As the end of 2017 approaches, the Internal Revenue Service today encouraged taxpayers to consider a tax withholding checkup. Taking a closer look at the taxes being withheld now can help ensure the right amount is withheld, either for tax refund purposes or to avoid an unexpected tax bill next year.
The withholding review takes on even more importance given a tax law change that started last year. This change requires the IRS to hold refunds a few weeks for some early filers claiming the Earned Income Tax Credit and the Additional Child Tax Credit. In addition, the IRS and state tax administrators continue to strengthen identity theft and refund fraud protections, which means some tax returns could require additional review time next year to protect against fraud.
“With only a few months left in the year, this is a good time to check on your withholding,” said IRS Commissioner John Koskinen. “How much you choose to withhold is a personal choice, but checking now can reduce the chance for a surprise tax bill when you file in 2018.”
By adjusting the Form W-4, Employee’s Withholding Allowance Certificate, taxpayers can ensure that the right amount is taken out of their pay throughout the year. Having the correct amount withheld from paychecks helps to ensure that taxpayers don’t pay too much tax during the year – and it also means taxpayers have money upfront rather than waiting for a bigger refund after filing their tax return.
The IRS also cautions people to be careful and check to make sure they have enough withheld from their paychecks. Under-withholding can lead to a tax bill as well as an additional penalty. The IRS especially encourages people with a second job, such as those in the sharing economy, or with a major life change to check whether they are having enough withheld or if they are making the appropriate estimated tax payments.
In many cases, a new Form W-4, Employee’s Withholding Allowance Certificate, is all that is needed to make an adjustment. Taxpayers submit it to their employer, and the employer uses the form to figure the amount of federal income tax to be withheld from pay. But remember – it takes time for employers to process these payroll changes, so any adjustments should be made quickly so it can take affect during the final pay periods of 2017.
The IRS offers several online resources to help taxpayers bring taxes paid closer to what is owed. They are available anytime on IRS.gov. They include:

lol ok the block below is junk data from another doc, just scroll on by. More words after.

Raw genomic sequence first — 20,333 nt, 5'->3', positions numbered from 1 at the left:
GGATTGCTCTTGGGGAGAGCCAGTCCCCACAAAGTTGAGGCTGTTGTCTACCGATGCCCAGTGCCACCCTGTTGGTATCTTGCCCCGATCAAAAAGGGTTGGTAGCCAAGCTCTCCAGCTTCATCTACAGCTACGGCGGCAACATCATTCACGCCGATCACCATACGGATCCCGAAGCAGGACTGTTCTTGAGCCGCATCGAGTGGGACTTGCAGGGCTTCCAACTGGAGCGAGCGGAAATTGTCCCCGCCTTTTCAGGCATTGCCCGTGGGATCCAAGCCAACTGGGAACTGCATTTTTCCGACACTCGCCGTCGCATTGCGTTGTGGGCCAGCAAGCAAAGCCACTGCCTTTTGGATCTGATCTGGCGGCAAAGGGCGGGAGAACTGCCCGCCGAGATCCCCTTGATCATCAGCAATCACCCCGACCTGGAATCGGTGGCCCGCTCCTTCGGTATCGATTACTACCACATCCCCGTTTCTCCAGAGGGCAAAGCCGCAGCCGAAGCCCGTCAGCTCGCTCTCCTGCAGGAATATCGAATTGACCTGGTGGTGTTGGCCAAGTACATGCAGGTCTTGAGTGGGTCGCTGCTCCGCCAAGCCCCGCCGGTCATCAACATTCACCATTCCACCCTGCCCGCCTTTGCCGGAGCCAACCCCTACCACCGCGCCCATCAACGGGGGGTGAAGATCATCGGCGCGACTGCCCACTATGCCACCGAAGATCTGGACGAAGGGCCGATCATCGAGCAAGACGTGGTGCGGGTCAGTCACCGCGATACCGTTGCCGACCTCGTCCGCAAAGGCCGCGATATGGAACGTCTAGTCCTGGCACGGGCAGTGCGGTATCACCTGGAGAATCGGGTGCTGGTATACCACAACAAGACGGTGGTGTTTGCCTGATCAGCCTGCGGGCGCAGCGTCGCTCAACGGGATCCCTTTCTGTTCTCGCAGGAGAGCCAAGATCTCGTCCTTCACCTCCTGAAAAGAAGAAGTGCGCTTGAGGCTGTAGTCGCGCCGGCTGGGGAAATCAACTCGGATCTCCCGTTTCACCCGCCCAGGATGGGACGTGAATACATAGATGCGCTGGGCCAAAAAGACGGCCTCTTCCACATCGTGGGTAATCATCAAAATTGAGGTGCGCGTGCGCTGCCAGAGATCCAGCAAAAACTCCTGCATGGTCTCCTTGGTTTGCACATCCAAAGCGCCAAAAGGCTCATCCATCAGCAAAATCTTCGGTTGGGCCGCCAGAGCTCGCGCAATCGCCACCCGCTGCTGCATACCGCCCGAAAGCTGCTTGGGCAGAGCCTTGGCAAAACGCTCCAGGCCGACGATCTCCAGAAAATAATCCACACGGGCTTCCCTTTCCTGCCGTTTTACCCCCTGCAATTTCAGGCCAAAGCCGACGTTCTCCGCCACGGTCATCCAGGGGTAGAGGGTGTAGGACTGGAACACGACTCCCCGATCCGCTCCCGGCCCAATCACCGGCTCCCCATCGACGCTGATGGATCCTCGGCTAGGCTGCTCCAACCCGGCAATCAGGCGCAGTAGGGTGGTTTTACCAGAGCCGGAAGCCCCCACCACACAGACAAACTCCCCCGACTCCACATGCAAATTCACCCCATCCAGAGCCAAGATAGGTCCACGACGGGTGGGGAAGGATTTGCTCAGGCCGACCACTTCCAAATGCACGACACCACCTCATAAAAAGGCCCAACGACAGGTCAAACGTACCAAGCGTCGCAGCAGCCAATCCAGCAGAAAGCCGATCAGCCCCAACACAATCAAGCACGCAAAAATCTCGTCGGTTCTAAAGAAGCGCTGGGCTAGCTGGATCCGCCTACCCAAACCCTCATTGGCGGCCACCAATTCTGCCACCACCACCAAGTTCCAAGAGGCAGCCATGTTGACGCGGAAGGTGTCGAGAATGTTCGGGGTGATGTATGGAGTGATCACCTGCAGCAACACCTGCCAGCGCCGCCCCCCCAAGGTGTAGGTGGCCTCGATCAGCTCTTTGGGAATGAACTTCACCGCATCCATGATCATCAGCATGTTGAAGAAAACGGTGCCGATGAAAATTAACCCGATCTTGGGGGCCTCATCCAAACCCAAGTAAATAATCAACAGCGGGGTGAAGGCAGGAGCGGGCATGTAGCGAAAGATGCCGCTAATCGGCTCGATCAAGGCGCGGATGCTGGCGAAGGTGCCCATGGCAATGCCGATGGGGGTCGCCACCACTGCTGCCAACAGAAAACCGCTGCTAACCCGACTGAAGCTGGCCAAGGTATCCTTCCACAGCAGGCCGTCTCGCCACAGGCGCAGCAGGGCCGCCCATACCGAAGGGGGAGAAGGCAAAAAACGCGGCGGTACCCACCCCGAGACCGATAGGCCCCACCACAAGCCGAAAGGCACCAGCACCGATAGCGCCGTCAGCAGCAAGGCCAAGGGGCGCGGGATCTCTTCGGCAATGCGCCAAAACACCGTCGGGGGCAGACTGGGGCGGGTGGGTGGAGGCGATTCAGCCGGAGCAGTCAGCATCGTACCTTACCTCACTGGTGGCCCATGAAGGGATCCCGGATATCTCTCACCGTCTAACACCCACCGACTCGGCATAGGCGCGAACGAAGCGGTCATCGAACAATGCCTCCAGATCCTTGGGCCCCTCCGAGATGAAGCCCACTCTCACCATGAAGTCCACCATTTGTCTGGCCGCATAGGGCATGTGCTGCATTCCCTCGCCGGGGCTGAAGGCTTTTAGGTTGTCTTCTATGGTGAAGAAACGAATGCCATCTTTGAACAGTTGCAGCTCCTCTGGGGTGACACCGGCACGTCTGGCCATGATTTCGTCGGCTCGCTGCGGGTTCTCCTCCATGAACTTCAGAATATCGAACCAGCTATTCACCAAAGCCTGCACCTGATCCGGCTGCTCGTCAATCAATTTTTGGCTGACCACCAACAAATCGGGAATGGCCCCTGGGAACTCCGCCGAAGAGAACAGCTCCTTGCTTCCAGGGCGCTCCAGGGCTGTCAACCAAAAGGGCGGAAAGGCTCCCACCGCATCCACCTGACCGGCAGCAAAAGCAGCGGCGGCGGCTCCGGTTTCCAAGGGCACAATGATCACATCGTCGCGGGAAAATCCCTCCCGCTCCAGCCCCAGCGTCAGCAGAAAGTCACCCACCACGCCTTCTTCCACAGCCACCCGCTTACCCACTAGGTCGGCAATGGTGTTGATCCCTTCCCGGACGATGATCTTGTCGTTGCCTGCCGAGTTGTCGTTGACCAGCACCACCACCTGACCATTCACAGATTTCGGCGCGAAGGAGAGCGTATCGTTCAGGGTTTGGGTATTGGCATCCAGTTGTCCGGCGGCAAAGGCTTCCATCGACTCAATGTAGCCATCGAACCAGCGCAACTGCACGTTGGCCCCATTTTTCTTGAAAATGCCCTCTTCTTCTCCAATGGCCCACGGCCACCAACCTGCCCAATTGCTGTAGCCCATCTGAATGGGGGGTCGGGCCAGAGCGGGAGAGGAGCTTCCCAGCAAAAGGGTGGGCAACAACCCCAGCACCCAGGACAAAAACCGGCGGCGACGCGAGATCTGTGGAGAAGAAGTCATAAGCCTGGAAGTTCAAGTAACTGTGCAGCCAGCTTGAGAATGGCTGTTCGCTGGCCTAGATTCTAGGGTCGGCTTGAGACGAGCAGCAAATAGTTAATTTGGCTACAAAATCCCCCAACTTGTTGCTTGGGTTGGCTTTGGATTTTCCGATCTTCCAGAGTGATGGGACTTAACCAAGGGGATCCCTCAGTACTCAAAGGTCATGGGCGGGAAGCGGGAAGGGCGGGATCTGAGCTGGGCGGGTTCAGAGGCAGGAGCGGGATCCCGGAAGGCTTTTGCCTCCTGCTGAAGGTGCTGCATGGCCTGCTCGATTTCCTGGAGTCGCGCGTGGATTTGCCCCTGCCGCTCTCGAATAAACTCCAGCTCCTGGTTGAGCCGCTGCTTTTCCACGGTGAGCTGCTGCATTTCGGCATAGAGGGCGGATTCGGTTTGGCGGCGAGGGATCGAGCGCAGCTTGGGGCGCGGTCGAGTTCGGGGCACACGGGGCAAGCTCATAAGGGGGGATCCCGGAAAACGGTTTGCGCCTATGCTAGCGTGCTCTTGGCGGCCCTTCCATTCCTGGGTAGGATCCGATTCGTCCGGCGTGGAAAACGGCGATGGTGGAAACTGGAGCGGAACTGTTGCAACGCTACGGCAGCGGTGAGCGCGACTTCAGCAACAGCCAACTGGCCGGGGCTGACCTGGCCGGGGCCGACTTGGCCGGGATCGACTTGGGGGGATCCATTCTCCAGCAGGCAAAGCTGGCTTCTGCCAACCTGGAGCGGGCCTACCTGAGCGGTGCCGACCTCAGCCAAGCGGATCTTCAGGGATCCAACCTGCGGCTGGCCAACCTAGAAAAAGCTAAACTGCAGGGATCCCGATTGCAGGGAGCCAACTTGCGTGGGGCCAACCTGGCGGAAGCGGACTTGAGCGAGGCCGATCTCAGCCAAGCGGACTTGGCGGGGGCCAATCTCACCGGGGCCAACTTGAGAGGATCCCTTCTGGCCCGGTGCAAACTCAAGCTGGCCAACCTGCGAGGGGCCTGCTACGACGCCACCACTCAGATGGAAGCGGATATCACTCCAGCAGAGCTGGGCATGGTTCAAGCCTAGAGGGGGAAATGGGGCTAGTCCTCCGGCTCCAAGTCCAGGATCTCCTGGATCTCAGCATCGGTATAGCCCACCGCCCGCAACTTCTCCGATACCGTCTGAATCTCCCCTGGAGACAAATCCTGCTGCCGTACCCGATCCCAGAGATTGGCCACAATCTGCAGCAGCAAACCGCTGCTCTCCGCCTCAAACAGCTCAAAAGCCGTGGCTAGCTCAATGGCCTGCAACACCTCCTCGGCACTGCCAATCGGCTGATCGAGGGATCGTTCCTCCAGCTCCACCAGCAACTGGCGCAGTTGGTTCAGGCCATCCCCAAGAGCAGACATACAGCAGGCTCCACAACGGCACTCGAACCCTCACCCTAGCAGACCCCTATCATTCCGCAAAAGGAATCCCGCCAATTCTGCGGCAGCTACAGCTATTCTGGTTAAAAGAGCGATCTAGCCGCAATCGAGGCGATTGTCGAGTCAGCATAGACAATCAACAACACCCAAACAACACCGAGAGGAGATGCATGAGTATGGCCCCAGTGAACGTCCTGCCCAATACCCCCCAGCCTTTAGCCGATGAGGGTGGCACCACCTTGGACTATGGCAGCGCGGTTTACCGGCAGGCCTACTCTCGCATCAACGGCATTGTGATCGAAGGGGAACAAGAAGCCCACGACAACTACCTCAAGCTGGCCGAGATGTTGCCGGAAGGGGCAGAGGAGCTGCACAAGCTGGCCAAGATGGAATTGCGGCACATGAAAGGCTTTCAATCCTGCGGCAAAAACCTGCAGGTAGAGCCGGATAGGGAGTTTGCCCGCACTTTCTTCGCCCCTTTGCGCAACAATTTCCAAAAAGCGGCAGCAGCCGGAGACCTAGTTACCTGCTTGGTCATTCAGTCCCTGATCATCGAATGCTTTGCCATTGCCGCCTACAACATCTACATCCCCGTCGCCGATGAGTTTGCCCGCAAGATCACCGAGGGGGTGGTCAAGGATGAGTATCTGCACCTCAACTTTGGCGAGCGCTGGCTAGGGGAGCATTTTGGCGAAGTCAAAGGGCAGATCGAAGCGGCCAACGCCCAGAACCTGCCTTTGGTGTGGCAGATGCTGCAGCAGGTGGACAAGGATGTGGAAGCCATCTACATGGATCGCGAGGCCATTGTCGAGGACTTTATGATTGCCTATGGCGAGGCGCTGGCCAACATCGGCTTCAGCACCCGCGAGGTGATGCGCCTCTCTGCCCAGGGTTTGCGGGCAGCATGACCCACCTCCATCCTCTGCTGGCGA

- IRS Withholding Calculator – Online tool helps determine the correct amount of tax to withhold.
- IRS Publication 505 – Tax Withholding and Estimated Tax.
- Tax Withholding – Complete information on withholding, estimated taxes, FAQs and more.
Self-employed taxpayers, including those involved in the sharing or gig economy, can use the Form 1040-ES worksheet to correctly figure their estimated tax payments. If they also work for an employer, they can often forgo making these quarterly payments by instead having more tax taken out of their pay.
People Working in the Sharing Economy
The IRS encourages people in the sharing or ‘gig’ economy who also have a job with an employer to take a close look at their withholding. Doing so can help avoid unexpected tax issues.
Some Refunds Delayed in 2018
The IRS wants taxpayers to be aware of several factors that could affect the timing of their tax refunds next year. Due to a December 2015 law, the IRS cannot issue refunds on tax returns claiming the Earned Income Tax Credit or the Additional Child Tax Credit before mid-February. Under the change required by Congress in the Protecting Americans from Tax Hikes Act, the IRS must hold the entire refund – even the portion not associated with the EITC and ACTC.
This law change, which went into effect in 2017, helps ensure that taxpayers get the refund they are owed by giving the IRS more time to help detect and prevent fraud.
Stronger Security Filters and Tax Refund Processing
As the IRS steps up its efforts to combat identity theft and tax refund fraud through its many processing filters, legitimate refund returns sometimes get delayed. While the IRS is working diligently to stop fraudulent refunds from being issued, it is also focused on releasing legitimate refunds as quickly as possible.
The IRS, state tax agencies and the private sector tax industry continue to work together to fight fraud through their Security Summit partnership. Additional safeguards will be set in place for the 2018 filing season.